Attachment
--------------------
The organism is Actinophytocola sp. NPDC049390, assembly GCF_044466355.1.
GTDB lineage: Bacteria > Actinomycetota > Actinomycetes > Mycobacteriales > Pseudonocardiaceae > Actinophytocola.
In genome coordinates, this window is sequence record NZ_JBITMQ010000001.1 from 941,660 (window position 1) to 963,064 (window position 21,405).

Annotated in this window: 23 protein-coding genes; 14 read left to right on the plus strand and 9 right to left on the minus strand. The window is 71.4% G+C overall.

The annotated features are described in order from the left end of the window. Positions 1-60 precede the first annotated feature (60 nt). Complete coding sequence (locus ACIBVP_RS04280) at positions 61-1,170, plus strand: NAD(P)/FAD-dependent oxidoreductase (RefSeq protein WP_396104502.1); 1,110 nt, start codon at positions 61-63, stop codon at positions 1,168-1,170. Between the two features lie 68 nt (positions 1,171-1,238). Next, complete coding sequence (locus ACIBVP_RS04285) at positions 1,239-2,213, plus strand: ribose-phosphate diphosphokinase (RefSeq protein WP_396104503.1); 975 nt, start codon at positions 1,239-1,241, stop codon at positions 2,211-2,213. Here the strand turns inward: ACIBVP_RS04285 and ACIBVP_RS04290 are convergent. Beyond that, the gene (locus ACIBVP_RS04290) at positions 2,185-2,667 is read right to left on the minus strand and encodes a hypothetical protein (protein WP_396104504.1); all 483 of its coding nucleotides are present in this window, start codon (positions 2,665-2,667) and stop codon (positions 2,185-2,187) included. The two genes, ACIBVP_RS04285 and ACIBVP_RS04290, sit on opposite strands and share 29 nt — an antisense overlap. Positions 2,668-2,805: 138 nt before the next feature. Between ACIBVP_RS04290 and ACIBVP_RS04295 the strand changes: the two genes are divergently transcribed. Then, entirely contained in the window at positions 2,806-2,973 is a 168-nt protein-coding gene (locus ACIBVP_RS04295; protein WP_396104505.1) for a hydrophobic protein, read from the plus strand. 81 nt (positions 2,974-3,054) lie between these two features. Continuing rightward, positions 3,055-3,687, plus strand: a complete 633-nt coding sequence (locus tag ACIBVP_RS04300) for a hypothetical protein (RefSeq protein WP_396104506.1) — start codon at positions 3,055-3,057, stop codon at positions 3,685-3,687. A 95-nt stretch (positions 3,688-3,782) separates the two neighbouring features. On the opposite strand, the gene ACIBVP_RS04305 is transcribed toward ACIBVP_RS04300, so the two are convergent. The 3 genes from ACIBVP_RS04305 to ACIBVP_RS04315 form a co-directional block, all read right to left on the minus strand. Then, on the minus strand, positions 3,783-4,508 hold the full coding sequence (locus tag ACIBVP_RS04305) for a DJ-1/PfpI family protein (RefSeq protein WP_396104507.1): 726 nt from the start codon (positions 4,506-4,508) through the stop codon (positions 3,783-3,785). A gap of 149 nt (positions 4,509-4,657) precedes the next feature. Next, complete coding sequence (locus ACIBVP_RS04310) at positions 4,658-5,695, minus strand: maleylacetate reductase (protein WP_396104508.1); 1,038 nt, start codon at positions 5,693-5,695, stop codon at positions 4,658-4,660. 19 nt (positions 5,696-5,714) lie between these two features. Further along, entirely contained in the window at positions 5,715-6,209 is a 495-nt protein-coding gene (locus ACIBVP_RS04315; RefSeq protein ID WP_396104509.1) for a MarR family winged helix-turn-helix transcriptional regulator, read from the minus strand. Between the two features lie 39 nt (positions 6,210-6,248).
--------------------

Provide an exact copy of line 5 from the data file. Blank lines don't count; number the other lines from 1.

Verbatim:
The annotated features are described in order from the left end of the window. Positions 1-60 precede the first annotated feature (60 nt). Complete coding sequence (locus ACIBVP_RS04280) at positions 61-1,170, plus strand: NAD(P)/FAD-dependent oxidoreductase (RefSeq protein WP_396104502.1); 1,110 nt, start codon at positions 61-63, stop codon at positions 1,168-1,170. Between the two features lie 68 nt (positions 1,171-1,238). Next, complete coding sequence (locus ACIBVP_RS04285) at positions 1,239-2,213, plus strand: ribose-phosphate diphosphokinase (RefSeq protein WP_396104503.1); 975 nt, start codon at positions 1,239-1,241, stop codon at positions 2,211-2,213. Here the strand turns inward: ACIBVP_RS04285 and ACIBVP_RS04290 are convergent. Beyond that, the gene (locus ACIBVP_RS04290) at positions 2,185-2,667 is read right to left on the minus strand and encodes a hypothetical protein (protein WP_396104504.1); all 483 of its coding nucleotides are present in this window, start codon (positions 2,665-2,667) and stop codon (positions 2,185-2,187) included. The two genes, ACIBVP_RS04285 and ACIBVP_RS04290, sit on opposite strands and share 29 nt — an antisense overlap. Positions 2,668-2,805: 138 nt before the next feature. Between ACIBVP_RS04290 and ACIBVP_RS04295 the strand changes: the two genes are divergently transcribed. Then, entirely contained in the window at positions 2,806-2,973 is a 168-nt protein-coding gene (locus ACIBVP_RS04295; protein WP_396104505.1) for a hydrophobic protein, read from the plus strand. 81 nt (positions 2,974-3,054) lie between these two features. Continuing rightward, positions 3,055-3,687, plus strand: a complete 633-nt coding sequence (locus tag ACIBVP_RS04300) for a hypothetical protein (RefSeq protein WP_396104506.1) — start codon at positions 3,055-3,057, stop codon at positions 3,685-3,687. A 95-nt stretch (positions 3,688-3,782) separates the two neighbouring features. On the opposite strand, the gene ACIBVP_RS04305 is transcribed toward ACIBVP_RS04300, so the two are convergent. The 3 genes from ACIBVP_RS04305 to ACIBVP_RS04315 form a co-directional block, all read right to left on the minus strand. Then, on the minus strand, positions 3,783-4,508 hold the full coding sequence (locus tag ACIBVP_RS04305) for a DJ-1/PfpI family protein (RefSeq protein WP_396104507.1): 726 nt from the start codon (positions 4,506-4,508) through the stop codon (positions 3,783-3,785). A gap of 149 nt (positions 4,509-4,657) precedes the next feature. Next, complete coding sequence (locus ACIBVP_RS04310) at positions 4,658-5,695, minus strand: maleylacetate reductase (protein WP_396104508.1); 1,038 nt, start codon at positions 5,693-5,695, stop codon at positions 4,658-4,660. 19 nt (positions 5,696-5,714) lie between these two features. Further along, entirely contained in the window at positions 5,715-6,209 is a 495-nt protein-coding gene (locus ACIBVP_RS04315; RefSeq protein ID WP_396104509.1) for a MarR family winged helix-turn-helix transcriptional regulator, read from the minus strand. Between the two features lie 39 nt (positions 6,210-6,248).